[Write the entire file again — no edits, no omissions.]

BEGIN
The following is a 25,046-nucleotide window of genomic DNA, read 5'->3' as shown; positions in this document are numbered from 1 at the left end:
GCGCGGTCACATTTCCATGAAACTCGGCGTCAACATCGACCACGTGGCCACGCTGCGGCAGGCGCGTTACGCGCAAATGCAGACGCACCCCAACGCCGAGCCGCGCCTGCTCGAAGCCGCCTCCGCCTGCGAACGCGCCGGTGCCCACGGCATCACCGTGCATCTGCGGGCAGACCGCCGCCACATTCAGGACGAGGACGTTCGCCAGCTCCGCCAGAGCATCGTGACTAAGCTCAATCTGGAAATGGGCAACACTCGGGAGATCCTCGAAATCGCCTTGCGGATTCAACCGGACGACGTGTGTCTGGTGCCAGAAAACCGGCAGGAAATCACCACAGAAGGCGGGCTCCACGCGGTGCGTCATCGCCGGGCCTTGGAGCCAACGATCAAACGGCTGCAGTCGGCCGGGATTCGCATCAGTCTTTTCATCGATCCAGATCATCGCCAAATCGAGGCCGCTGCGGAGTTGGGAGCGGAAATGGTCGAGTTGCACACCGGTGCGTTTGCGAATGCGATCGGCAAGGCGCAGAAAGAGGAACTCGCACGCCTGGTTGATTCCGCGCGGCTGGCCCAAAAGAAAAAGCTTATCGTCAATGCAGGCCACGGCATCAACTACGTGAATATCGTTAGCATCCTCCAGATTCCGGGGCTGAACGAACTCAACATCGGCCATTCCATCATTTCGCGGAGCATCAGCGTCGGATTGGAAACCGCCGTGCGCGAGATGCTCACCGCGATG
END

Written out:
The following is a 25,046-nucleotide window of genomic DNA, read 5'->3' as shown; positions in this document are numbered from 1 at the left end:
GCGCGGTCACATTTCCATGAAACTCGGCGTCAACATCGACCACGTGGCCACGCTGCGGCAGGCGCGTTACGCGCAAATGCAGACGCACCCCAACGCCGAGCCGCGCCTGCTCGAAGCCGCCTCCGCCTGCGAACGCGCCGGTGCCCACGGCATCACCGTGCATCTGCGGGCAGACCGCCGCCACATTCAGGACGAGGACGTTCGCCAGCTCCGCCAGAGCATCGTGACTAAGCTCAATCTGGAAATGGGCAACACTCGGGAGATCCTCGAAATCGCCTTGCGGATTCAACCGGACGACGTGTGTCTGGTGCCAGAAAACCGGCAGGAAATCACCACAGAAGGCGGGCTCCACGCGGTGCGTCATCGCCGGGCCTTGGAGCCAACGATCAAACGGCTGCAGTCGGCCGGGATTCGCATCAGTCTTTTCATCGATCCAGATCATCGCCAAATCGAGGCCGCTGCGGAGTTGGGAGCGGAAATGGTCGAGTTGCACACCGGTGCGTTTGCGAATGCGATCGGCAAGGCGCAGAAAGAGGAACTCGCACGCCTGGTTGATTCCGCGCGGCTGGCCCAAAAGAAAAAGCTTATCGTCAATGCAGGCCACGGCATCAACTACGTGAATATCGTTAGCATCCTCCAGATTCCGGGGCTGAACGAACTCAACATCGGCCATTCCATCATTTCGCGGAGCATCAGCGTCGGATTGGAAACCGCCGTGCGCGAGATGCTCACCGCGATG